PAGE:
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The leaders of the House and Senate Intelligence Committees on Sunday said that the leaker who disclosed the National Security Agency’s phone and internet surveillance programs should be prosecuted.
House Intelligence Committee Chairman Mike Rogers (R-Mich.) and Senate Intelligence Committee Chairwoman Dianne Feinstein (D-Calif.) said that the leak could endanger the security of Americans during an interview on ABC’s “This Week.”
“I absolutely think they should be prosecuted,” he added.
Rogers said that if the leaker had concerns about the policy they should have used another approach to bring about change.
“I argue that there's other methods. He could come to the committees, if they had concern. We have IGs that they can go to in a classified way if they have concern,” he said.
Asked if she agreed with Rogers’s calls for the leaker to be prosecuted, Feinstein said “I do.”
A report in the Guardian last week revealed that the NSA had obtained information on phone numbers, and the location and duration of calls to help identify potential terror threats. A separate program, PRISM, received information on foreign Internet users from American tech companies.
A U.S. official told Reuters on Saturday that federal law may force the administration to launch a probe into the leaked information.
The administration’s investigations into leaks has attracted criticism after the Justice Department acknowledged that it had seized reporter’s phone and email records in two other probes.
Hours after the interview with Rogers and Feinstein, The Guardian newspaper released a video of an interview with the whistleblower, where he came forward. The NSA leaker, Edward Snowden, is a 29-year old employee of Booz Allen Hamilton, the security and tech contracting firm.
The disclosures of the NSA programs unleashed a firestorm of criticism at the Obama administration’s record on civil liberties, but Feinstein and Rogers defended the programs, saying they were essential to national security.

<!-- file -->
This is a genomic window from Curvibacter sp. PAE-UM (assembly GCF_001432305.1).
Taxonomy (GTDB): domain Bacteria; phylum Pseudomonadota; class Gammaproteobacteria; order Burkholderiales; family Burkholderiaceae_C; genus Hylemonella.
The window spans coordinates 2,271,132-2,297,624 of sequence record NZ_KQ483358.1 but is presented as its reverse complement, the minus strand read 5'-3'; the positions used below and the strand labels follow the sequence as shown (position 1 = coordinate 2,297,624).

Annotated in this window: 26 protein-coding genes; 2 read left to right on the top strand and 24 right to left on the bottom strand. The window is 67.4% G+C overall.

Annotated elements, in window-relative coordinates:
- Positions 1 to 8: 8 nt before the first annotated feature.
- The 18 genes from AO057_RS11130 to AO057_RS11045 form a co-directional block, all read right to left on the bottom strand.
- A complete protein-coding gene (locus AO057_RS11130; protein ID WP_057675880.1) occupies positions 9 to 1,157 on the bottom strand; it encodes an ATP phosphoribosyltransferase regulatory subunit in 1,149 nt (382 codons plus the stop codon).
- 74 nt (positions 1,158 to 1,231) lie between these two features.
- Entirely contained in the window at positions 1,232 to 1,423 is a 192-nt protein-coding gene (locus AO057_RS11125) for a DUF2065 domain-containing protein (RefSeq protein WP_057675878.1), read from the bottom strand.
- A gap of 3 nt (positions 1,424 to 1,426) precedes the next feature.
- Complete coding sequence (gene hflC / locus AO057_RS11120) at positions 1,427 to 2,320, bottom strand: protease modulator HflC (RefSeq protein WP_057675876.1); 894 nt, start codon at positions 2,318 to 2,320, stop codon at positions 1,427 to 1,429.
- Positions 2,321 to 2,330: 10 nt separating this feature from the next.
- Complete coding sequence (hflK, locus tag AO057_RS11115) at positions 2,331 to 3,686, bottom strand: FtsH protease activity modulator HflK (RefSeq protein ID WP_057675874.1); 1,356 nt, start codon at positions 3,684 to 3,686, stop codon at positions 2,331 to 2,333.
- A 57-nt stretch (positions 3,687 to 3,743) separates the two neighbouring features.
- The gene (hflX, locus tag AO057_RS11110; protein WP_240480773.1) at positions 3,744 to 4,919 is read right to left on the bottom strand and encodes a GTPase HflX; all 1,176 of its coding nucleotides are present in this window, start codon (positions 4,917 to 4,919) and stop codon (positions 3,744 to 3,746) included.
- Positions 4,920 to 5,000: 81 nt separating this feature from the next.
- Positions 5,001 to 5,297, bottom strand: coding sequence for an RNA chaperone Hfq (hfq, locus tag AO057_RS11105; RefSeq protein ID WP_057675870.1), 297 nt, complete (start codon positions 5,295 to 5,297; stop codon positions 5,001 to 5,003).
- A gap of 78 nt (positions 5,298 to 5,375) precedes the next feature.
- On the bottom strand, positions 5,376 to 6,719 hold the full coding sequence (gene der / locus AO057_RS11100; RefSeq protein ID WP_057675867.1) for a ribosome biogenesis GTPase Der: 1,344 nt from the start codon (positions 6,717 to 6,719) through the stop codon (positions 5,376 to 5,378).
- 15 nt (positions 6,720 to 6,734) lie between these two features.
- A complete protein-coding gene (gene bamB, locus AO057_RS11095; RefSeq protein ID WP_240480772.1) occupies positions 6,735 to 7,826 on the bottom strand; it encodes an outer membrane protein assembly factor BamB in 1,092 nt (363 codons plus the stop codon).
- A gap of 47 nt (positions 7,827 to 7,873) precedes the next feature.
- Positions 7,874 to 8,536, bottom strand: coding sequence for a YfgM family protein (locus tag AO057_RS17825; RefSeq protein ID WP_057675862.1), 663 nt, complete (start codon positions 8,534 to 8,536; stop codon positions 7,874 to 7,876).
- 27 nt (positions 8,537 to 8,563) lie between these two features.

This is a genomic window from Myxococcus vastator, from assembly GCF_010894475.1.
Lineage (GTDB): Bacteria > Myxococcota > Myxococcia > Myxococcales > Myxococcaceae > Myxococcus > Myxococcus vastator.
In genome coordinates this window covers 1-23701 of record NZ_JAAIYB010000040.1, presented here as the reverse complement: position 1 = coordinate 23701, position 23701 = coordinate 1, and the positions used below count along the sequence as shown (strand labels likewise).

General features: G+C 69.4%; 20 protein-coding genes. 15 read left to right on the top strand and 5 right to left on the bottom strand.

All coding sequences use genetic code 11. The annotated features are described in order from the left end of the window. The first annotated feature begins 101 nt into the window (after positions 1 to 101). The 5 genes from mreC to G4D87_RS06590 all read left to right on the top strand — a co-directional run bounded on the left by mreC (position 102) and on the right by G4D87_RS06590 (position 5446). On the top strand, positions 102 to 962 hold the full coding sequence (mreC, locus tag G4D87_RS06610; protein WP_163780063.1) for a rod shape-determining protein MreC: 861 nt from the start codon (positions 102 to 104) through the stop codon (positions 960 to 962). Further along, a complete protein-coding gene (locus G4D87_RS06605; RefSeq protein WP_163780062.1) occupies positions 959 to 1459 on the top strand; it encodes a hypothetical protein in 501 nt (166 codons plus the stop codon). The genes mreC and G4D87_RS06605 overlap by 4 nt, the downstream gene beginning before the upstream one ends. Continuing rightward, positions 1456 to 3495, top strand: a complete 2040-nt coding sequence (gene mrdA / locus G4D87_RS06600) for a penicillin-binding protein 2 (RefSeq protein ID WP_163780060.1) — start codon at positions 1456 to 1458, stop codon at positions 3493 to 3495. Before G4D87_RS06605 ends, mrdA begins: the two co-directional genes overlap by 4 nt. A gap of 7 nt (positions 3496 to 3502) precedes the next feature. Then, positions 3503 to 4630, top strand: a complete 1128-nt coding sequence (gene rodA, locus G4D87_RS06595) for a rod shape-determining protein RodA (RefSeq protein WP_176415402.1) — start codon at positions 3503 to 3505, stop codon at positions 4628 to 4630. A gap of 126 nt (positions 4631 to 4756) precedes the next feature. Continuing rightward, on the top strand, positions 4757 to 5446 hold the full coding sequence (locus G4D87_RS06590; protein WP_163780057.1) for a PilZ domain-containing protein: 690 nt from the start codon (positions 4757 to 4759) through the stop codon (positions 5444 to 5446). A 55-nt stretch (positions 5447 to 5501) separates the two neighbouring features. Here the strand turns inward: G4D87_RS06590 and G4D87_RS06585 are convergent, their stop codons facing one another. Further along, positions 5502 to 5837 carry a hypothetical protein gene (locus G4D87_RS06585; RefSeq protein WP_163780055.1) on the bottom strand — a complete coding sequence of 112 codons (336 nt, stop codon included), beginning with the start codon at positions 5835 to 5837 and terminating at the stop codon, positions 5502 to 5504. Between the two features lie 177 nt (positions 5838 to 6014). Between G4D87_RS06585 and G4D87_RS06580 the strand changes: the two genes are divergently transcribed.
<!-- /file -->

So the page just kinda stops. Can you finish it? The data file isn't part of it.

Feinstein said efforts were made to protect the privacy of American citizens, including relying on a secret intelligence court for authorization.
“If there is strong suspicion that a terrorist outside of the country is trying to reach someone on the inside of the country, those numbers then can be obtained,” Feinstein said Sunday. “If you want to collect content on the American, then a court order is issued.”
"Here's the rub, the instances where this has produced good -- has disrupted plots, prevented terrorist attacks is all classified, that's what's so hard about this," Feinstein added. "So that we can't actually go in there and other than the two that have been released give the public an actual idea of people that have been saved, attacks that have been prevented, that kind of thing."
Rogers said the leaks are dangerous because they impact the way enemies of the U.S. "do business" and criticized a reporter, The Guardian’s Glenn Greenwald, who helped disclose the NSA programs.
"I know your reporter that you interviewed, Greenwald, says that he's got it all and now is an expert on the program," Rogers said.
"He doesn't have a clue how this thing works. Neither did the person who released just enough information to literally be dangerous."
This story was last updated at 6:08 p.m.